Last updated: 13 March 2023
Published on: 01 November 2016
5 MINS READ
Pursuing a successful career in banking didn’t stop Ellie Ngim from following her dream to make films on the side. When her plate eventually became too full, she took the plunge and decided to commit to her passion - a move that has paid off in more ways than one.
“Films and media have always been my passion,” said Ellie Ngim, driving force and director of innovative Singapore video production company BeVRR (pronounced beaver).
Ellie said that for practical reasons, she chose an initial career in finance, working for companies like Citibank, Deutsche Bank and PWC. But soon, partly due to the pressures of working part-time in film production and on her own films, including award-winning Lollypop Love and Will You Be My Valentine?, she decided to take the plunge and commit to a career in movies.
“Eventually it came to a point where something had to give, especially when I started directing,” she said. So Ellie left the business suit at home, and joined Singapore film icon Bert Tan, whom she had worked with on previous projects.
“It wasn't an easy decision but the people around me were really encouraging. And Bert [was] my mentor who started my career in media, so it was an easy decision to join [his company] Bert Pictures to help run the feature film business.
”Once immersed full-time in film, Ellie became increasingly interested in new technologies that were emerging in the sector, such as virtual reality and livecasting. “So I took the opportunity to expand into technology,” she explained.
That simple statement belies the astonishing progress she – and her new operation BeVRR – has made. Collaborations with global tech colossus Google, livecasting prestige events such as the 2016 NDP, and working with mm2 Asia and UnUsUaL Group to live-telecast a 360° concert have all marked out BeVRR as a company to watch.
But the journey was not easy. Some of the hurdles that the new business faced included “a continuous effort” on testing and figuring out how to handle the new technology, sourcing funding for the business, writing proposal after proposal, pitching new ideas, and R&D work. “The challenges will always be present no matter what ... just in different shapes and forms,” Ellie said with a smile. “I think the challenges [get bigger] as you grow.”
Those ongoing challenges are now just part of the job, but the rewards and recognition are starting to come due. BeVRR has announced a partnership with Singapore-based Infinite Studios, recently completed a feature on Zika infections, and is partnering with publishing company SPH on its first Lifestyle 360° VR series to be released in Q4 2016.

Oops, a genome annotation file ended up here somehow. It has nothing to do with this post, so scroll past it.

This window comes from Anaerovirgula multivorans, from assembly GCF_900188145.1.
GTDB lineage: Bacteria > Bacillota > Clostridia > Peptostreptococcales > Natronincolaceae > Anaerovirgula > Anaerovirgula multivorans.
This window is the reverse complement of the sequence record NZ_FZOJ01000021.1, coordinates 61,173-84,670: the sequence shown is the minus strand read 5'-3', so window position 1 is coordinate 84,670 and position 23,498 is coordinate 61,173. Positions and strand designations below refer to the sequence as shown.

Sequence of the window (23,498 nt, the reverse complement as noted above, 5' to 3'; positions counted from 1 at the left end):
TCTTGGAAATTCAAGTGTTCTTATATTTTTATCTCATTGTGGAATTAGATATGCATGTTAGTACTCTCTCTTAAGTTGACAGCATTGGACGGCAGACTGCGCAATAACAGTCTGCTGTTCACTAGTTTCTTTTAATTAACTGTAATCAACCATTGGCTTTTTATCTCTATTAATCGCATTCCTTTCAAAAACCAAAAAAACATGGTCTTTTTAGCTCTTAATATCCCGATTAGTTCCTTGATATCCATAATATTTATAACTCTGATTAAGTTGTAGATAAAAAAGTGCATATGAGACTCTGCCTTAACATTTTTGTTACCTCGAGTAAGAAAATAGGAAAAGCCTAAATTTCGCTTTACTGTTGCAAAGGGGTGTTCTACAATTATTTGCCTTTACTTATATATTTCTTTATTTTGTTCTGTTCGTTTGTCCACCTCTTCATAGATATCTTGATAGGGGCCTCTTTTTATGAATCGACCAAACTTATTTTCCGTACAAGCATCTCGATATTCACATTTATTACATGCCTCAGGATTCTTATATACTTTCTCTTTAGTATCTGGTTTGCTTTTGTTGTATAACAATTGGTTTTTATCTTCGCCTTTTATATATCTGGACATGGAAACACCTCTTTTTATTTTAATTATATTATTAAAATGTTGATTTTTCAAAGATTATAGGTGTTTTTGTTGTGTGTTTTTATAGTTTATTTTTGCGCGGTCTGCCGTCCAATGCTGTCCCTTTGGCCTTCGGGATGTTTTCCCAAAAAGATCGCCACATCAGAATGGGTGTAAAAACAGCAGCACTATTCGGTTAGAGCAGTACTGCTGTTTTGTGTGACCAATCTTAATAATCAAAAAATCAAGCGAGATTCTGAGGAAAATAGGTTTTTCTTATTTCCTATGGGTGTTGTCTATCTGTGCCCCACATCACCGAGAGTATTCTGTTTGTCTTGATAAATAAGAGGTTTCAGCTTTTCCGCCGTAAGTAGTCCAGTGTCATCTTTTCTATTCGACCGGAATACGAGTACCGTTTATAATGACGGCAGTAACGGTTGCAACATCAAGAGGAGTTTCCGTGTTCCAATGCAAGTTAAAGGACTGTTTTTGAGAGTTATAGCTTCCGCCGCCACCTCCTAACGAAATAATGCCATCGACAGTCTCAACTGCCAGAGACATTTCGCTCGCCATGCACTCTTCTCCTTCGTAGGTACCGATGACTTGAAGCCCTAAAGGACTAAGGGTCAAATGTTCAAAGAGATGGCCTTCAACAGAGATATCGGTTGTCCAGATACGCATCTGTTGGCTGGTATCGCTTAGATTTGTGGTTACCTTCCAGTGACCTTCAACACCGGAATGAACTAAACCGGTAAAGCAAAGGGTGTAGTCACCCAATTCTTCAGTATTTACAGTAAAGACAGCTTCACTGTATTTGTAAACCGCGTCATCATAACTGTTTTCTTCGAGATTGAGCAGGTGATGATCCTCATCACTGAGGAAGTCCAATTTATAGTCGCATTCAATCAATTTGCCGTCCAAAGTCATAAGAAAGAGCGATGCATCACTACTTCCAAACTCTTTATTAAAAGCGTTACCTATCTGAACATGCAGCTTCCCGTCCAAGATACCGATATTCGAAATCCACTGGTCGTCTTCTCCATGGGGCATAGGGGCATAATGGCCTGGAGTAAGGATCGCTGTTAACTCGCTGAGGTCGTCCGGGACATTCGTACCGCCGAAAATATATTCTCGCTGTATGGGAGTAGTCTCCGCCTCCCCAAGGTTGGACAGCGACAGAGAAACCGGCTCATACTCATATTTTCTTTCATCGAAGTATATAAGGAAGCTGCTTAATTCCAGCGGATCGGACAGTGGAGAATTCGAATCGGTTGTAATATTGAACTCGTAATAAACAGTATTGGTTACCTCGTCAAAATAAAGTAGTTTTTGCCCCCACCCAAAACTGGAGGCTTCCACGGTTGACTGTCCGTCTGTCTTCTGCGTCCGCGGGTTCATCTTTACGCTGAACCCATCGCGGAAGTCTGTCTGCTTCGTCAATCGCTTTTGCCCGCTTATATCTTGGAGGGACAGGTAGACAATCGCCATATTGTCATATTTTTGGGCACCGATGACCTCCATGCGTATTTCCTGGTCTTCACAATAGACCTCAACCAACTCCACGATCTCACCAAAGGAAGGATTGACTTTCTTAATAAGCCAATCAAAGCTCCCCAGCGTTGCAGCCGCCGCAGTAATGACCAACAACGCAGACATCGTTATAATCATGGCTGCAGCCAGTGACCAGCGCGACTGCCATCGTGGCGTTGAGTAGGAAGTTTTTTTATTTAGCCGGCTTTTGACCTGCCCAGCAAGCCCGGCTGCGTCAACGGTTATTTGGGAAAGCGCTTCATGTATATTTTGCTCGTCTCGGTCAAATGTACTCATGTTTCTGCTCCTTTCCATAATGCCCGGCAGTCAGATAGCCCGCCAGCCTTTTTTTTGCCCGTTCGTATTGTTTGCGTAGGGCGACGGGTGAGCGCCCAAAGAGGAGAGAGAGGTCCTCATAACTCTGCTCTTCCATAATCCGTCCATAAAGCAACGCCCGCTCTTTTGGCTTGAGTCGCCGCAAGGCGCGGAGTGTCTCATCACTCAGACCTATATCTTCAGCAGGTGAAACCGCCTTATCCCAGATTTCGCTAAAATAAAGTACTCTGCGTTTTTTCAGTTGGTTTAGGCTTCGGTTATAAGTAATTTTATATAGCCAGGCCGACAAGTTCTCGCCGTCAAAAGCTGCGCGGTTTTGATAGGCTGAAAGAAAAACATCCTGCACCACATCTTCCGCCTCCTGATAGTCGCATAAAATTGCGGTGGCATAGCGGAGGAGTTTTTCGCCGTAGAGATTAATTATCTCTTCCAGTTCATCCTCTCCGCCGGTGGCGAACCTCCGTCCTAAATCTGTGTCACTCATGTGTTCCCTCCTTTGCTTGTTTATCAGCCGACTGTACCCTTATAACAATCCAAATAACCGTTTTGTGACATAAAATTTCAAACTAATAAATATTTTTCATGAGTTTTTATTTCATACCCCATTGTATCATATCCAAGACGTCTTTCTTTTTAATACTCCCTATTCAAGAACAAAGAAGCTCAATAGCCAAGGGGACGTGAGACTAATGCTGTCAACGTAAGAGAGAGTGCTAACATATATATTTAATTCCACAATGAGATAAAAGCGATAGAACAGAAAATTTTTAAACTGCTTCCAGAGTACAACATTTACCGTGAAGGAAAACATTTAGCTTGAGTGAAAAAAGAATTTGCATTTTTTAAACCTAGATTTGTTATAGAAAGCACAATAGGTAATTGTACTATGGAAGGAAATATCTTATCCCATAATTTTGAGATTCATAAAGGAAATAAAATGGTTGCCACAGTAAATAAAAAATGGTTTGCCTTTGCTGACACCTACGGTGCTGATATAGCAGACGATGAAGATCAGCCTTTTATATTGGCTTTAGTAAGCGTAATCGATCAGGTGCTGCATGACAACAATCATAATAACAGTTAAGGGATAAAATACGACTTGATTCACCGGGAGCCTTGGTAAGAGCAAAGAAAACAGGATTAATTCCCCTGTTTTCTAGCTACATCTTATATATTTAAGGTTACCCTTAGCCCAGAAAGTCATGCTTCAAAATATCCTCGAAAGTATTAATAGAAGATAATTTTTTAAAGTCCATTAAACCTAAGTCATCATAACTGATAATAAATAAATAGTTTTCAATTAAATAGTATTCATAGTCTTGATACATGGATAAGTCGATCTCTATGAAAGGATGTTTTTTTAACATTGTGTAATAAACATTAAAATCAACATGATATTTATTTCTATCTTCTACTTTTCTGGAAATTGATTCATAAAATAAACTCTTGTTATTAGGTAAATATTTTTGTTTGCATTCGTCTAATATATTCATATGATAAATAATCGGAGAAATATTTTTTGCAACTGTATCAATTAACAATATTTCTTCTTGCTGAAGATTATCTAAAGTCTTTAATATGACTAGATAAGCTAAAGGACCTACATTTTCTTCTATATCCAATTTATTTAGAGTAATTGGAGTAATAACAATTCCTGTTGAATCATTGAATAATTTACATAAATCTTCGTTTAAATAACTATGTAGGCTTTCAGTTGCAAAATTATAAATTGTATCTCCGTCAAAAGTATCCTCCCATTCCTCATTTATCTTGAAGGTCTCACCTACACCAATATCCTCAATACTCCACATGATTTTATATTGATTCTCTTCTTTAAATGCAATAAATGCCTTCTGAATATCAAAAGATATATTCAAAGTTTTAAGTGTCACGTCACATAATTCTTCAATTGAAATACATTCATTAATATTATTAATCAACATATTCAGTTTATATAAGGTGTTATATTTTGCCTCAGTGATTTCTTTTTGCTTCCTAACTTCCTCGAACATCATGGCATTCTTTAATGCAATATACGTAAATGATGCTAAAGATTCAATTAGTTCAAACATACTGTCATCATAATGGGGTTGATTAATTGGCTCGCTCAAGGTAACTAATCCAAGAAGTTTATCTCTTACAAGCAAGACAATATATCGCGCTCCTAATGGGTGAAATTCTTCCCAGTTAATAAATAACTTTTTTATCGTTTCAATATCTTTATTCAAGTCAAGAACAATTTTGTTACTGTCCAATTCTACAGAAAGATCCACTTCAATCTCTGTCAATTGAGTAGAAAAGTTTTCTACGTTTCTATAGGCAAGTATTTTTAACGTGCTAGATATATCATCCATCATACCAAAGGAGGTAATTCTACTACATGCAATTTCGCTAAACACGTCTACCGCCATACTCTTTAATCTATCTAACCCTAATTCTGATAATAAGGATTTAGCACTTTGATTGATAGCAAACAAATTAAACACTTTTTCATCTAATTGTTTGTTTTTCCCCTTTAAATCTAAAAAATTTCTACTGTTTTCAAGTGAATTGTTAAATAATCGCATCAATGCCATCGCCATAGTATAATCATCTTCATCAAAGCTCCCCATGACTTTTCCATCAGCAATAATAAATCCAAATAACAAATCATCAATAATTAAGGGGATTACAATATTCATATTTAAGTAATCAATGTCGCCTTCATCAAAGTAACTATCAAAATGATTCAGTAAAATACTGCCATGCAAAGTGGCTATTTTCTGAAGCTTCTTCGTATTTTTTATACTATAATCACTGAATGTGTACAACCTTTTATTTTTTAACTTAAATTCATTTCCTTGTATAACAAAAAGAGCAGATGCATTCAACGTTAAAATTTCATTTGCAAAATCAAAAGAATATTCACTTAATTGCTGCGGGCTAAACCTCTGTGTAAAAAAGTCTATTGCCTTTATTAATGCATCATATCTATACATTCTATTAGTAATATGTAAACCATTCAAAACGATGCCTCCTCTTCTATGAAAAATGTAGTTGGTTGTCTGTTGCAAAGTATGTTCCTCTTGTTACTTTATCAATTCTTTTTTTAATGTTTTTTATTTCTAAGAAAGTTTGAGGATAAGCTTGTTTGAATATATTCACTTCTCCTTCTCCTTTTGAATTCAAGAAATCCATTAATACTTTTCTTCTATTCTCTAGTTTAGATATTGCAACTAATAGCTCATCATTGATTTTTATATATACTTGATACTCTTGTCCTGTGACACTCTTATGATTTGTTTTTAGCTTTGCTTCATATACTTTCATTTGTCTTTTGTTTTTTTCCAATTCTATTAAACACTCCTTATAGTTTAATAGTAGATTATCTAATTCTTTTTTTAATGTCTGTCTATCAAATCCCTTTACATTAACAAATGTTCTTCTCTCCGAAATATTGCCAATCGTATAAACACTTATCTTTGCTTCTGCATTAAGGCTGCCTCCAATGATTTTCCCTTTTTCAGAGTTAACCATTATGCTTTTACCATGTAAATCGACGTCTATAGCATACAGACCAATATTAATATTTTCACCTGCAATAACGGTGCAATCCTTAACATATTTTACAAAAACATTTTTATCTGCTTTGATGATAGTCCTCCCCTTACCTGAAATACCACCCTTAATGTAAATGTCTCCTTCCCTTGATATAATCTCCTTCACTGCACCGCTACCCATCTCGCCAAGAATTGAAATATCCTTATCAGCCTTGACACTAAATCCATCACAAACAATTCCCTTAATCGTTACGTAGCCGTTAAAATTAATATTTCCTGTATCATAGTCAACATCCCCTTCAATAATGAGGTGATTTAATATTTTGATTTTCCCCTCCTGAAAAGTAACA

“We have also started talks with partners around Southeast Asia and will be executing some contents in Indonesia next month,” she added. It seems that BeVRR will be very busy.
Although the work is rolling in, the company is still looking to innovate and push Singapore to the forefront of media production in the region – which means more testing, research and learning. “Everything you know about filmmaking in the past breaks down,” explained Ellie. “From the process to ideation – everything [in VR production] is different. In a way it is exciting, for me at least!” she grinned.
And the challenges keep coming, too. To be a success in the new field of VR demands a combination of new technology and experienced people, coming together to create quality content. As Ellie said, the whole process of shooting VR has to be considered early on in the ideation stage; the right skills have to be complemented with the equipment to be able to execute content. Combine that with the fact that hardware is always advancing and improving, R&D becomes a key factor. “But that also opens up opportunities to get better at shooting and executing even more advanced content,” she added. “We will soon announce a top-secret project we are working on that will hopefully drive this to the next level.”
To Ellie, Singapore offers the perfect platform for that critical mixture of new technology and experienced innovators. “Singapore’s strong IP framework and various infocomm and media initiatives are [really] forward-looking,” she said. “In order to create amazing content in VR, you need creative people, crazy ones, innovative ones, programmers who all come together. If we have those, we will have a good chance in becoming a powerhouse in VR. And yes, I believe [we will]!”